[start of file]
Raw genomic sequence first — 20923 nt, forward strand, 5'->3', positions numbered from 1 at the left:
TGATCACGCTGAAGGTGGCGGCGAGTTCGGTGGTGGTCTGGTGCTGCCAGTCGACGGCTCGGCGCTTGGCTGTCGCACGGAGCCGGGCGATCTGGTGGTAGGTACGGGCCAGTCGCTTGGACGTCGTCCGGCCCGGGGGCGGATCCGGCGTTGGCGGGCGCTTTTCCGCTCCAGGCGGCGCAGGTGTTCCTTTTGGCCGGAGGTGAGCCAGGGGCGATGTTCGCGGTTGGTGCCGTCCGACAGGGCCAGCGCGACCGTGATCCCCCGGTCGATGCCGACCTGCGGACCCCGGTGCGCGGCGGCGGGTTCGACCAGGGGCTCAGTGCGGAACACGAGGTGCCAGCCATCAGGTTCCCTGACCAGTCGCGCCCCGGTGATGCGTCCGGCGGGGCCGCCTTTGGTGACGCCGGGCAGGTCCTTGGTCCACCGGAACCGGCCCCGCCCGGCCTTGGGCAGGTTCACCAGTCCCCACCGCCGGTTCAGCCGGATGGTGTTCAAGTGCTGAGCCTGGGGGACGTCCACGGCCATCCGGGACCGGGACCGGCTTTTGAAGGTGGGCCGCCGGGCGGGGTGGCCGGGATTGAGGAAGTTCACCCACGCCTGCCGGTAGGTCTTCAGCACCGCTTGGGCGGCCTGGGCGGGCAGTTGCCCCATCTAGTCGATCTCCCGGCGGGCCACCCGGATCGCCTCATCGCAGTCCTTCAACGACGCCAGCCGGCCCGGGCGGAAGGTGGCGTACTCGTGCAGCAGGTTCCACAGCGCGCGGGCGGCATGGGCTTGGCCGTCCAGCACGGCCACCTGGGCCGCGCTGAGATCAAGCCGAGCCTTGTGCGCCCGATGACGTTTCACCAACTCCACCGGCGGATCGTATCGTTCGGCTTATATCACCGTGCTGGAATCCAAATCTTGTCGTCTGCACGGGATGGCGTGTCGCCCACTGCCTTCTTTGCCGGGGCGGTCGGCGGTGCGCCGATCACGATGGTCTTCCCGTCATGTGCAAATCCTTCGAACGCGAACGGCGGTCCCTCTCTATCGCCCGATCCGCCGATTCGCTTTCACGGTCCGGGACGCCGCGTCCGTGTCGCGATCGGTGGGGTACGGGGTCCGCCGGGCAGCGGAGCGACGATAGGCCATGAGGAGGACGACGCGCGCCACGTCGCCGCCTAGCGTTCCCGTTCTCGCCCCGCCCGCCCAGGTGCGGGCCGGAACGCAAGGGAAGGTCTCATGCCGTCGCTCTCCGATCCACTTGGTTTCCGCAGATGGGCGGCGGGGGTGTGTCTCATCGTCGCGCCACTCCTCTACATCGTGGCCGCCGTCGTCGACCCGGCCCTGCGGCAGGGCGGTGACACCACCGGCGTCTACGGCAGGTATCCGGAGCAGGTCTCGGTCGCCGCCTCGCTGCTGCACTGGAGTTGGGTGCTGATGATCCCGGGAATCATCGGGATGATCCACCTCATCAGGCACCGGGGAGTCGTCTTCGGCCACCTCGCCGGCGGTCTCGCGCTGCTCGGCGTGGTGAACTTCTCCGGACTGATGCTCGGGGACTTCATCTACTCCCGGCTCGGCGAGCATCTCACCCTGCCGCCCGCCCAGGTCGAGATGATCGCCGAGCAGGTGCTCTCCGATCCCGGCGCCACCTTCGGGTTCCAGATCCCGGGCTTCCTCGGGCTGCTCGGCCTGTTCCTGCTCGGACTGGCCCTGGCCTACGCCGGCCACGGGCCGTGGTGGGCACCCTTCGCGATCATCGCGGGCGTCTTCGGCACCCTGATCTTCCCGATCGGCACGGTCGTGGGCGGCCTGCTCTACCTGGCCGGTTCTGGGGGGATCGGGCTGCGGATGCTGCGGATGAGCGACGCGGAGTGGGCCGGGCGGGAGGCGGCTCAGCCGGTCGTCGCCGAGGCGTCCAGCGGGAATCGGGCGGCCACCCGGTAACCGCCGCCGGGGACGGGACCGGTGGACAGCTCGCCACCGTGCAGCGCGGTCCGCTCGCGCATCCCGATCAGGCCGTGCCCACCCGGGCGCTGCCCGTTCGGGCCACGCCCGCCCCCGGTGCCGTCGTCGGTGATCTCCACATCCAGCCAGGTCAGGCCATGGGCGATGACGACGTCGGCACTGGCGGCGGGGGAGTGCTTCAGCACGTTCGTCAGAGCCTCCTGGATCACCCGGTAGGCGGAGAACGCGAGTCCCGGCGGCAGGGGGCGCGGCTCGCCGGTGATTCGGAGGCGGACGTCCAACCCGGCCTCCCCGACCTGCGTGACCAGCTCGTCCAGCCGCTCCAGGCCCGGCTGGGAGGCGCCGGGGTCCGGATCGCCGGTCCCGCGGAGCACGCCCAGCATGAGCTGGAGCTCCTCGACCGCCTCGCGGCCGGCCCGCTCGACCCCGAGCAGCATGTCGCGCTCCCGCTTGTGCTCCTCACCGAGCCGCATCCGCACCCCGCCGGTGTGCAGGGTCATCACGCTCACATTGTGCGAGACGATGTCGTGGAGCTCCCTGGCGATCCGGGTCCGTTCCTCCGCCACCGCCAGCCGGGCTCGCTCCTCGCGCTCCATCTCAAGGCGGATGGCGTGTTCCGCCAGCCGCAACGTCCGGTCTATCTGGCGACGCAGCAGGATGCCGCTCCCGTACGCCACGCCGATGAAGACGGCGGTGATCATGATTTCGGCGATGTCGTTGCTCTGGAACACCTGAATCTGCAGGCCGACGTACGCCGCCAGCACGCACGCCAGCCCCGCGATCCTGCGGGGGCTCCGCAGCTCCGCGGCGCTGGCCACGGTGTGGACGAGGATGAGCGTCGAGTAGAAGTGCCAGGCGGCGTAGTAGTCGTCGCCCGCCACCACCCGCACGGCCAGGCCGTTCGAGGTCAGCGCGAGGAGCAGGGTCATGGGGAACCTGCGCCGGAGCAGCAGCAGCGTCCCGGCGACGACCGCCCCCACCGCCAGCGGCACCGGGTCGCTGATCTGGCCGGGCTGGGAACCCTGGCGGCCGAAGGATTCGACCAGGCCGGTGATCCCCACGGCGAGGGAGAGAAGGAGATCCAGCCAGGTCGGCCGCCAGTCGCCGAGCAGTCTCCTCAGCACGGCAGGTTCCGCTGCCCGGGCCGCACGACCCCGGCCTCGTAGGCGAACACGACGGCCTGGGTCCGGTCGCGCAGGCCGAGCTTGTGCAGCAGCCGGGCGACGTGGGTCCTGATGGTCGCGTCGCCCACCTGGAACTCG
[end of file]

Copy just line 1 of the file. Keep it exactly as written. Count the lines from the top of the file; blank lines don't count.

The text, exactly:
Raw genomic sequence first — 20923 nt, forward strand, 5'->3', positions numbered from 1 at the left: